Take Up Your Cross
Tony E Dillon Hansen
Sermon based upon Mark 8:27-38, Psalm 19, James 3:1-12 and Proverbs 1:20-33
This week’s passage from Mark comes to us in two parts 1) Peter’s declaration of Jesus and 2) Jesus challenging us to take up our cross.
These are core to understanding Mark’s Christology.
Jesus asks the disciples “who do people say I am” but more importantly “who do you say I am?” We ask this of confirmation students. Who do you say Jesus is? What did Jesus do and why is that important to us today?
Let us shift a bit and think this a different way.
Last time we met, we talked about how different hats and clothing we wear can change the way people see us. Peter’s debate with Jesus is a challenge for us to ask what do our actions and words say about us.
If we say we are a follower of Jesus, what does that mean?
Who is Jesus to us - to you? Mark leaves no wiggle room in this idea.
Is Jesus some person walking around Palestine with a circle friends making exorbitant claims or is Jesus part of the divine? I submit to you “yes”. Jesus gives us path to salvation - to God.
So is it the teaching or who Jesus was? Some follow Jesus for who he was and some for what he taught. I submit to you “yes.” (a revolutionary rabbi with God inside him - the Messiah teaching simple empowering ways for all to live, grow and connect to God and to each other.)
Jesus goes further and explains the path of God is not one paved with full acceptance and lavish fortunes, but in fact, rejection and suffering.
Some look for a savior to rid all our problems, slavery, oppression and tyrants of the world, but Jesus answers this as one who endures suffering, betrayal and violent murder.
Further, Jesus turns to his people - Jesus turns to us and declares “those who want to save their life for my sake and for the gospel will have it”
For what is wealth and earthly status but measures of a broken and troubled world. If you want to “profit” from the world, go ahead, but you measure against brokenness.
Thus, the true measure of discipleship is living Jesus in our lives.
That is to say “take up your cross.”
Not as a status symbol but how we pray behind closed doors and how we take care of our community - God’s world here.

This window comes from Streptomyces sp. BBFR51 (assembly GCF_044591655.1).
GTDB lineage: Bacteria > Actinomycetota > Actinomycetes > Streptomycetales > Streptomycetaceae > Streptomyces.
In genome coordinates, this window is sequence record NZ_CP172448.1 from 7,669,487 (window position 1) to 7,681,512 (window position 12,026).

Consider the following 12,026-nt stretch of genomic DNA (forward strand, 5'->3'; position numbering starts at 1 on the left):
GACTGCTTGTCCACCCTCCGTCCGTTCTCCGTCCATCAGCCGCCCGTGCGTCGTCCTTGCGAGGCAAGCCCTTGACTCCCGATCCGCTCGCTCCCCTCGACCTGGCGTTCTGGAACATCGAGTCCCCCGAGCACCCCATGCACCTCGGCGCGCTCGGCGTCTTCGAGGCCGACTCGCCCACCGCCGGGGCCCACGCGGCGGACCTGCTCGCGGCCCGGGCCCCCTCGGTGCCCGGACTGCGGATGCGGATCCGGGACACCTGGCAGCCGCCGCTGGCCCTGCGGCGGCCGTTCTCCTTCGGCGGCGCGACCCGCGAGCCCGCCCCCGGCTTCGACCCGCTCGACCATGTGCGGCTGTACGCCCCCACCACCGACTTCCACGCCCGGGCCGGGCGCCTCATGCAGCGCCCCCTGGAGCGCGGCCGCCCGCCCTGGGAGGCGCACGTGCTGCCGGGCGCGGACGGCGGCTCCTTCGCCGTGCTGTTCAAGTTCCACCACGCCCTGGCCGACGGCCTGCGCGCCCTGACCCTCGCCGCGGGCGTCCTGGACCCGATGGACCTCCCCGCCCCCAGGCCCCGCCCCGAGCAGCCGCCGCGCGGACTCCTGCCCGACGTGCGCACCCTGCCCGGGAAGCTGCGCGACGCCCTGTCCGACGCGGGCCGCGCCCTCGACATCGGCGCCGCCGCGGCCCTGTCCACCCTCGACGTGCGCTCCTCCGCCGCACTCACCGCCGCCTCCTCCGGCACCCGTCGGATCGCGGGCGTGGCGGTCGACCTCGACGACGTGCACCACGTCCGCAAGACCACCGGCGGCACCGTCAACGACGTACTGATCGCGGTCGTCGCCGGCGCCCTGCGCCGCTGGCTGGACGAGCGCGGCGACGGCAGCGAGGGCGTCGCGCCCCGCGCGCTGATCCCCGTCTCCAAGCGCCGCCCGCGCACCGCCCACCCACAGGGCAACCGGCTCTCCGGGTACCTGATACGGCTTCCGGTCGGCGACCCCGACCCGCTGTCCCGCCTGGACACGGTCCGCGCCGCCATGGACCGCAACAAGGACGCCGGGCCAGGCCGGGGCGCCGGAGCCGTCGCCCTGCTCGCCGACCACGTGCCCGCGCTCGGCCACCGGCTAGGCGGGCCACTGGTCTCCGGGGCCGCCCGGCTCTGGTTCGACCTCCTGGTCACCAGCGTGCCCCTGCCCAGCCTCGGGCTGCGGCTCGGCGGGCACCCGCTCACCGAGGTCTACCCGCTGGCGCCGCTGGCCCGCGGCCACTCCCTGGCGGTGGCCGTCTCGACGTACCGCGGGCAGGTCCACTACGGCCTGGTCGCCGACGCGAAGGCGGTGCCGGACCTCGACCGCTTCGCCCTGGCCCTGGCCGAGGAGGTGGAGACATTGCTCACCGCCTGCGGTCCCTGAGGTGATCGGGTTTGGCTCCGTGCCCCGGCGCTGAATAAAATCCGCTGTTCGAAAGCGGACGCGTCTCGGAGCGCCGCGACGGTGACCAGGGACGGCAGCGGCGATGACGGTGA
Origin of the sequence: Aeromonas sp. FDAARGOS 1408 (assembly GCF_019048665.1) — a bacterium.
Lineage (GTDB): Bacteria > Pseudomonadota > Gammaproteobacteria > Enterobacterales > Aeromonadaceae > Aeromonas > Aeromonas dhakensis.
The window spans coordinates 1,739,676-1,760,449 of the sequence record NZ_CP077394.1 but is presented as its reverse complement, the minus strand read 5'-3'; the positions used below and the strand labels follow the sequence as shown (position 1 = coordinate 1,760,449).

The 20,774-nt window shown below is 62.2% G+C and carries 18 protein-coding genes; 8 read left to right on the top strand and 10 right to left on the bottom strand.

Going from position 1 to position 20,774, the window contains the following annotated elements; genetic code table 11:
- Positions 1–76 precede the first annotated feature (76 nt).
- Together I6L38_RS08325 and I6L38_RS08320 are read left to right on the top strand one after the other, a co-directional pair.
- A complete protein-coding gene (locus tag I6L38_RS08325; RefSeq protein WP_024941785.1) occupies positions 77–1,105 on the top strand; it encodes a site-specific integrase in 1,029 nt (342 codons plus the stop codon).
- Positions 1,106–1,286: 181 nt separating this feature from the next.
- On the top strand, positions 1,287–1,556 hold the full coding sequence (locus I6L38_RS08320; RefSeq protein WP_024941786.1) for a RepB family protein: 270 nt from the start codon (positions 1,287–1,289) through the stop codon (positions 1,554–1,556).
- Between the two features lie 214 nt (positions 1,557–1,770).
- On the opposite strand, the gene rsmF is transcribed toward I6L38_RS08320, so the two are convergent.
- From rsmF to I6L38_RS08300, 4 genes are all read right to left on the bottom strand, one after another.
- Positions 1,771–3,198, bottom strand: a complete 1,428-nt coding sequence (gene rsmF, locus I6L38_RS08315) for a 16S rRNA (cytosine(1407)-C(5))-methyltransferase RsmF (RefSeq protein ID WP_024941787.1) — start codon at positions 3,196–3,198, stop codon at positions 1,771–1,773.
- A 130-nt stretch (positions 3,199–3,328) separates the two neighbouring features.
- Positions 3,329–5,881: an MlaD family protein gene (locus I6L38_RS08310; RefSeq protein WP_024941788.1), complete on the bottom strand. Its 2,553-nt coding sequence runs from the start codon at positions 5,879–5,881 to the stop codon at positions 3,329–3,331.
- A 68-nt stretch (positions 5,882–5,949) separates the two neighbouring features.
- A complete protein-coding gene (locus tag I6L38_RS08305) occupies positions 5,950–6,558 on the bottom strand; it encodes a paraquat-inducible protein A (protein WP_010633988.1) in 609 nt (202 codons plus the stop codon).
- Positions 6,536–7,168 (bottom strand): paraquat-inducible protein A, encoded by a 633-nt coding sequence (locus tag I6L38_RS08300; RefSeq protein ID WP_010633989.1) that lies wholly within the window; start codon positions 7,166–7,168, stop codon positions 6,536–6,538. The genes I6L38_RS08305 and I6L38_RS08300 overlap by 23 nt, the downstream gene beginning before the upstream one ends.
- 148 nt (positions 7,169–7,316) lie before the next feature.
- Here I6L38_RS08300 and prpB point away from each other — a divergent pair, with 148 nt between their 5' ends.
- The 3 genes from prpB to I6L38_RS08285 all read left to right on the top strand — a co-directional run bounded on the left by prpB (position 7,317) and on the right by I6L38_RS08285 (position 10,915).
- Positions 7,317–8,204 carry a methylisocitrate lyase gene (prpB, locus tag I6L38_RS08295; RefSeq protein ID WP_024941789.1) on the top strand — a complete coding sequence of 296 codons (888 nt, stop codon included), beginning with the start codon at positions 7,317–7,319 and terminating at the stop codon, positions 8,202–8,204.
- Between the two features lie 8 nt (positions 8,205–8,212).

Can you feel the weight of the cross?
1) We have many obstacles and burdens in our lives. Some people like to think their burdens are so immense they cling to them as a status, but that is not what Jesus is saying here either.
Jesus isn’t saying to wear your suffering like badges or medals. That is actually a form of idolatry. Indeed, suffering happens, but if we focus only upon our suffering, then we become negative, resentful, spiteful and hateful.
Why because we don’t let the love of God enter our hearts - there is no room unless you empty your hearts of suffering.
Rather, what if when obstacles get in our way, or even, if good things in our lives get taken away, maybe our response isn’t to focus upon the suffering but find opportunities.
In moments of crisis, with Jesus, we will find possibilities and conversation. So invite conversation with God and invite others into that conversation so that together we lift each other.
2) Crosses aren’t meant just for church either. Showing up is great, but what about the rest of our week? As I mentioned from Ephesians 6, why would you ever take off the clothing of God? Wear the good we learn in church about Jesus. When you go into the world, don’t leave God at the church; bring God home and into your lives.
Think of the ways, especially in the midst of this pandemic, have we found ways to experience God and share that experience with others. What other ways are there?
3) Taking up your cross also does not mean that our efforts are the only good ones. People like to be fixers and helpers. There are places for that. Yet, it is not my way or the highway. People will come to God in their own ways as a child of God in their own right.
We could almost think about this like our efforts around the world to bring democracy. While noble intention, we cannot force people to like us (or be like us), especially at the end of a rifle. Violence begets violence and has great cost to everyone.
Maybe instead of “fixing”, we walk with people on their journeys and encourage with our love and let God work. Maybe then you can say who Jesus is because you let Jesus be Jesus.
Recognize the kingdom of God here in all people. That is part of our role in the cross. It is the way you live and not just how big your wallet or what your status is.
Further by doing this, we recognize that we don’t do this alone. We have each other (and God) to challenge and to teach each other - through our own suffering about the love and compassion of God that is revealed through us. That is church and that is God working in us.
So if you feel the weight of the cross, pray a moment and realize that God is one who helps us.
Jesus is helping you carry your cross. Let God be with you.
Thanks Be to God.